Was Jesus a Shape Shifter?
Shape-shifting Jesus described in ancient Egyptian text
A newly deciphered Egyptian text, dating back almost 1,200 years, tells part of the crucifixion story of Jesus with apocryphal plot twists, some of which have never been seen before.
Written in the Coptic language, the ancient text tells of Pontius Pilate, the judge who authorized Jesus' crucifixion, having dinner with Jesus before his crucifixion and offering to sacrifice his own son in the place of Jesus. It also explains why Judas used a kiss, specifically, to betray Jesus — because Jesus had the ability to change shape, according to the text — and it puts the day of the arrest of Jesus on Tuesday evening rather than Thursday evening, something that contravenes the Easter timeline.
The discovery of the text doesn't mean these events happened, but rather that some people living at the time appear to have believed in them, said Roelof van den Broek, of Utrecht University in the Netherlands, who published the translation in the book "Pseudo-Cyril of Jerusalem on the Life and the Passion of Christ" (Brill, 2013).
'He does not have a single shape but his appearance changes. Sometimes he is ruddy, sometimes he is white, sometimes red ...'
- A newly deciphered ancient Egyptian text
Copies of the text are found in two manuscripts, one in the Morgan Library and Museum in New York City and the other at the Museum of the University of Pennsylvania. Most of the translation comes from the New York text, because the relevant text in the Pennsylvania manuscript is mostly illegible. [Image Gallery: 2 Ancient Curses Deciphered]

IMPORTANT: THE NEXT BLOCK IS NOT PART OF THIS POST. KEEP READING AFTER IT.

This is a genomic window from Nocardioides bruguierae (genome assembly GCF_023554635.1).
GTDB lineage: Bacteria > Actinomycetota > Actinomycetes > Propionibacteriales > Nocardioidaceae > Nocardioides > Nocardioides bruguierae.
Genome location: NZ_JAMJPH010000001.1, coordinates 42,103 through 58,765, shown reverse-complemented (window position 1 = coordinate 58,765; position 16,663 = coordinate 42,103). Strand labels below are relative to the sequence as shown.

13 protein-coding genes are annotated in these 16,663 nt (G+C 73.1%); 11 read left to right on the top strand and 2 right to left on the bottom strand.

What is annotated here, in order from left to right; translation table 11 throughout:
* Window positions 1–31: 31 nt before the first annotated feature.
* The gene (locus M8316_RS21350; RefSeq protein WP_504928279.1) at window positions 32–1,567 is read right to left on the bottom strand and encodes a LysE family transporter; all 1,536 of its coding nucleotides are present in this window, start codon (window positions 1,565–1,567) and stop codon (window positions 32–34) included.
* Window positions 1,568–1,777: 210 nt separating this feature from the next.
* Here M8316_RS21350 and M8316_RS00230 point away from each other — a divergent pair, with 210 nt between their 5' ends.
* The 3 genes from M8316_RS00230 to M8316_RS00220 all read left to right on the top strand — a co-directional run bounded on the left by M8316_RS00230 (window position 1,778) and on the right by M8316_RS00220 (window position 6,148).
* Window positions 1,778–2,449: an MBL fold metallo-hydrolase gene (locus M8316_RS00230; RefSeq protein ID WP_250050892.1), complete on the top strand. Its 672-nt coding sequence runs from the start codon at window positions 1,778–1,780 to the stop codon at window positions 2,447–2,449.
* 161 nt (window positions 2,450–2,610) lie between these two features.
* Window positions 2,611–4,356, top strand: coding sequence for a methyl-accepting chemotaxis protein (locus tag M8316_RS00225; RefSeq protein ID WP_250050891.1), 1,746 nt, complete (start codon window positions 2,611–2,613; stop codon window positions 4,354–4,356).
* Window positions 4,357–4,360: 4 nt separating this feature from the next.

Pontius Pilate has dinner with Jesus
While apocryphal stories about Pilate are known from ancient times, van den Broek wrote in an email to LiveScience that he has never seen this one before, with Pilate offering to sacrifice his own son in the place of Jesus.
"Without further ado, Pilate prepared a table and he ate with Jesus on the fifth day of the week. And Jesus blessed Pilate and his whole house," reads part of the text in translation. Pilate later tells Jesus, "well then, behold, the night has come, rise and withdraw, and when the morning comes and they accuse me because of you, I shall give them the only son I have so that they can kill him in your place." [Who Was Jesus, the Man?]
In the text, Jesus comforts him, saying, "Oh Pilate, you have been deemed worthy of a great grace because you have shown a good disposition to me." Jesus also showed Pilate that he can escape if he chose to. "Pilate, then, looked at Jesus and, behold, he became incorporeal: He did not see him for a long time ..." the text read.
Pilate and his wife both have visions that night that show an eagle (representing Jesus) being killed.
In the Coptic and Ethiopian churches, Pilate is regarded as a saint, which explains the sympathetic portrayal in the text, van den Broek writes.
Read more: Shape-shifting Jesus described in ancient Egyptian text | Fox News
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